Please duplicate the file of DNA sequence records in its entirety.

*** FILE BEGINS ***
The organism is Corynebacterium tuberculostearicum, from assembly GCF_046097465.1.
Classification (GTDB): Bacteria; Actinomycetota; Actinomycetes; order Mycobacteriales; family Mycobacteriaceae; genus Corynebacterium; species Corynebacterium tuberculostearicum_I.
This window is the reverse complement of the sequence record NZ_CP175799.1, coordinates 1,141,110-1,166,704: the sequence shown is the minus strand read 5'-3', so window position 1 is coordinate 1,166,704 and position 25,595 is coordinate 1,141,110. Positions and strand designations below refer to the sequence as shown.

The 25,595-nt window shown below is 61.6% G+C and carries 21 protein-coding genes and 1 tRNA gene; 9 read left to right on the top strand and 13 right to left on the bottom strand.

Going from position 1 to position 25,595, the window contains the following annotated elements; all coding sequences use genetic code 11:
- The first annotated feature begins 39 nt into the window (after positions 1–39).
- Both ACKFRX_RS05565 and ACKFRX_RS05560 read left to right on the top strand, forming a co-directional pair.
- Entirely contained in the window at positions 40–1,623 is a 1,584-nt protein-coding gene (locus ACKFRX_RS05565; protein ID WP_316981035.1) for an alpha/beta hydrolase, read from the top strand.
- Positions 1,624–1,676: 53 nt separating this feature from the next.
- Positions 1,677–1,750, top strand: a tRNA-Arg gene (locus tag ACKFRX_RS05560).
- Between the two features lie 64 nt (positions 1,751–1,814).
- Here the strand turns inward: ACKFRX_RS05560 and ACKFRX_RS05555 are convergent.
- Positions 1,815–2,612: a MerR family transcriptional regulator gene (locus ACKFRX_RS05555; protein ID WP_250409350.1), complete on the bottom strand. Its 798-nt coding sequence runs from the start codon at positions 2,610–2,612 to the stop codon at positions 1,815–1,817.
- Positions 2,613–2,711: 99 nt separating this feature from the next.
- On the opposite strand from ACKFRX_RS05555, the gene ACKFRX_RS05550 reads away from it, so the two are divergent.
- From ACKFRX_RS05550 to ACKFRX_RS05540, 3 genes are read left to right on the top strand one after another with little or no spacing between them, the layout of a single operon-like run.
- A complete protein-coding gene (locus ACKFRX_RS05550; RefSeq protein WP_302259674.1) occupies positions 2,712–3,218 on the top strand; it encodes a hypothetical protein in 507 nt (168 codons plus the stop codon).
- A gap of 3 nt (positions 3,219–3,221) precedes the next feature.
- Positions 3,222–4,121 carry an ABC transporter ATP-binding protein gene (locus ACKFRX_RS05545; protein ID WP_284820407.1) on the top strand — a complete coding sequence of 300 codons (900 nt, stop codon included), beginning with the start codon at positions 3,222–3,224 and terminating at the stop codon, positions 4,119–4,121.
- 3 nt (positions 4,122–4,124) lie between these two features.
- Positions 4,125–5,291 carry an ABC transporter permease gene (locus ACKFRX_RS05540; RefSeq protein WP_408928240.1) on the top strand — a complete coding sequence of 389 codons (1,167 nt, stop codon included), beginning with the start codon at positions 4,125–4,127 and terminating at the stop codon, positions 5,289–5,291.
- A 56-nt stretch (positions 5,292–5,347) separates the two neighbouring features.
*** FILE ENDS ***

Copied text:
The organism is Corynebacterium tuberculostearicum, from assembly GCF_046097465.1.
Classification (GTDB): Bacteria; Actinomycetota; Actinomycetes; order Mycobacteriales; family Mycobacteriaceae; genus Corynebacterium; species Corynebacterium tuberculostearicum_I.
This window is the reverse complement of the sequence record NZ_CP175799.1, coordinates 1,141,110-1,166,704: the sequence shown is the minus strand read 5'-3', so window position 1 is coordinate 1,166,704 and position 25,595 is coordinate 1,141,110. Positions and strand designations below refer to the sequence as shown.

The 25,595-nt window shown below is 61.6% G+C and carries 21 protein-coding genes and 1 tRNA gene; 9 read left to right on the top strand and 13 right to left on the bottom strand.

Going from position 1 to position 25,595, the window contains the following annotated elements; all coding sequences use genetic code 11:
- The first annotated feature begins 39 nt into the window (after positions 1–39).
- Both ACKFRX_RS05565 and ACKFRX_RS05560 read left to right on the top strand, forming a co-directional pair.
- Entirely contained in the window at positions 40–1,623 is a 1,584-nt protein-coding gene (locus ACKFRX_RS05565; protein ID WP_316981035.1) for an alpha/beta hydrolase, read from the top strand.
- Positions 1,624–1,676: 53 nt separating this feature from the next.
- Positions 1,677–1,750, top strand: a tRNA-Arg gene (locus tag ACKFRX_RS05560).
- Between the two features lie 64 nt (positions 1,751–1,814).
- Here the strand turns inward: ACKFRX_RS05560 and ACKFRX_RS05555 are convergent.
- Positions 1,815–2,612: a MerR family transcriptional regulator gene (locus ACKFRX_RS05555; protein ID WP_250409350.1), complete on the bottom strand. Its 798-nt coding sequence runs from the start codon at positions 2,610–2,612 to the stop codon at positions 1,815–1,817.
- Positions 2,613–2,711: 99 nt separating this feature from the next.
- On the opposite strand from ACKFRX_RS05555, the gene ACKFRX_RS05550 reads away from it, so the two are divergent.
- From ACKFRX_RS05550 to ACKFRX_RS05540, 3 genes are read left to right on the top strand one after another with little or no spacing between them, the layout of a single operon-like run.
- A complete protein-coding gene (locus ACKFRX_RS05550; RefSeq protein WP_302259674.1) occupies positions 2,712–3,218 on the top strand; it encodes a hypothetical protein in 507 nt (168 codons plus the stop codon).
- A gap of 3 nt (positions 3,219–3,221) precedes the next feature.
- Positions 3,222–4,121 carry an ABC transporter ATP-binding protein gene (locus ACKFRX_RS05545; protein ID WP_284820407.1) on the top strand — a complete coding sequence of 300 codons (900 nt, stop codon included), beginning with the start codon at positions 3,222–3,224 and terminating at the stop codon, positions 4,119–4,121.
- 3 nt (positions 4,122–4,124) lie between these two features.
- Positions 4,125–5,291 carry an ABC transporter permease gene (locus ACKFRX_RS05540; RefSeq protein WP_408928240.1) on the top strand — a complete coding sequence of 389 codons (1,167 nt, stop codon included), beginning with the start codon at positions 4,125–4,127 and terminating at the stop codon, positions 5,289–5,291.
- A 56-nt stretch (positions 5,292–5,347) separates the two neighbouring features.